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In support of the effort to defeat Measure I on March 3rd, I provided technical assistance to the “NotSoSMART” campaign, funded by Molly Flater of Sonoma County.This article provides readers with some background on how and why Measure I was defeated on March 3rd.
The Vote Outcome on Measure I
Why Did Opponents Win by As Much as They Did?
As SMART Board Chairman Eric Lucan (Novato) stated at the March Board meeting, there is no “sugar-coating” the trouncing the agency took on March 3rd.
Here are some thoughts about that worth considering.
1. The “NotSoSMART” campaign, while extraordinarily well-funded, actually won because of the issues the opposition campaign raised. Voters didn’t believe the campaign literature and advertisements just because they received mailers at home or saw or heard ads in the media. They believed the “NotSoSMART” campaign’s message because the main issues that were raised were credible.
The messages in the “NotSoSMART” advertisements and mailers were consistent with the available information about SMART’s poor financial and operating performance, the “culture” of the agency that has been hiding financial and operating performance metrics from the public, and because of public statements made by SMART Board members and staff.
One of the key issues about the agency’s culture was the lack of sufficient oversight over management by the SMART Board of Directors. But this issue wasn’t a new criticism of the agency. It had been identified years earlier in two separate Grand Jury reports in Marin and Sonoma.
For example, in 2014 in the Marin County Civil Grand Jury concluded in its report “SMART - Down the Track,”
“The SMART Board of Directors should play a more active role in representing the interests of the citizens of Sonoma and Marin Counties in governing and providing oversight of the SMART project. We found that some Board members do not have an adequate understanding of the financial and system operating issues. Understanding these issues is crucial to the fulfillment of their responsibilities to establish policy and provide oversight to SMART.”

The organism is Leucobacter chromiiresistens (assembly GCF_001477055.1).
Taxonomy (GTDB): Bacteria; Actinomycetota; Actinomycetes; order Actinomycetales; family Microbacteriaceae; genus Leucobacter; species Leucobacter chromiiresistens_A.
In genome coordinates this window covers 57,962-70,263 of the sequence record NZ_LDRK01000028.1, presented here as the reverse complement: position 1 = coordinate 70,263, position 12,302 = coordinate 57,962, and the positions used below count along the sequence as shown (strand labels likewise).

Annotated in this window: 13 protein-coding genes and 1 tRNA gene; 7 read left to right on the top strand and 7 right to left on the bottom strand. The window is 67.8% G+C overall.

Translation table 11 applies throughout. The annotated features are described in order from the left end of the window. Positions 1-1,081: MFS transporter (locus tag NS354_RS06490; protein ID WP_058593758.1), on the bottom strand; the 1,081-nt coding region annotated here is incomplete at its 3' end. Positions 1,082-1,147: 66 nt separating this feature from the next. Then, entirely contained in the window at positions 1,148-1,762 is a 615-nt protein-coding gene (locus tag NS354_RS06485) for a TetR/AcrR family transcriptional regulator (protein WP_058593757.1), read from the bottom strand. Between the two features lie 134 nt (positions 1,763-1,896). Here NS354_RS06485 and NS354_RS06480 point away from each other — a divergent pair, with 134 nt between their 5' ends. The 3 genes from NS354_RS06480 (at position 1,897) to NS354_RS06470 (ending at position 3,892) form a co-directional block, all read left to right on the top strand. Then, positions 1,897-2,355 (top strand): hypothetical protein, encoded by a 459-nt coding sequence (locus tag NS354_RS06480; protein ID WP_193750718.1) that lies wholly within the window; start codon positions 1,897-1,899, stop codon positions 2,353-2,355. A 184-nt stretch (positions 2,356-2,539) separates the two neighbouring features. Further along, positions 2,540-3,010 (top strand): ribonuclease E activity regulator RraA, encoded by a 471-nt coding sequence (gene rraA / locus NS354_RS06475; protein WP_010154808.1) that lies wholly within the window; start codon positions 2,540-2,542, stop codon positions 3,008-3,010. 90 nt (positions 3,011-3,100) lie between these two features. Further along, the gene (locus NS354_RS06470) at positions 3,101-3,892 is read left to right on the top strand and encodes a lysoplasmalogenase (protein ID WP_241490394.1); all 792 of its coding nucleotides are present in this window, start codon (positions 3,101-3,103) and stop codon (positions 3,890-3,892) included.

2. The three main issues that the “NotSoSMART” campaign raised were:
- The agency’s lack of transparency to the public, regarding the performance of the train (ridership counts);
- The lack of accountability by the SMART Board of Directors and its senior management team; and
- The SMART Board’s proclivity to rubber stamp just about anything advocated by SMART’s General Manager, Farhad Mansourian.
Consistent with these issues were four themes that the “NotSoSMART” campaign determined voters cared about:
- A 30-year tax extension measure was being placed on the ballot nine years before the current law expired, while at the same time, SMART was adopting a plan that forecast $2.4 billion in revenues without any voter oversight.
- The operating costs per passenger “exceeded $100 per round trip.”
- The SMART train’s limited ridership and low capacity utilization.
- Significant increases in traffic congestion and safety hazards in downtown San Rafael caused by the train, repeatedly denied in public statements by SMART’s General Manager.
3. Additional issues that were discussed by voters who were inclined to delve more deeply into the train’s operations were:
- SMART’s rejection of recommendations by the Civil Grand Jury that the Board needed to execute more oversight over staff.
- SMART’s lack of adequate responses to the numerous Public Records Act requests, filed by community groups and the media (including CO$T and the Press Democrat).
- SMART’s use of financial reserves to fund normal operations.
- A lack of annual, monthly, and daily performance metrics being published by the agency.
- Ongoing misrepresentations of the trains impact on:
- Hwy 101 peak hour traffic;
- Greenhouse gas emissions; and
- How much of the SMART bike path had been constructed using Measure Q dollars.
For the reasons outlined above, SMART’s failure to address these legitimate concerns will likely lead to the defeat of any future SMART tax extension measures.
 The figures taken from the SMART Strategic Plan.
Arnold is a PhD economist, currently lecturing at the Fromm Institute (USF) and in the Osher Life Long Learning Institute (OLLI) at Dominican University and Sonoma State University.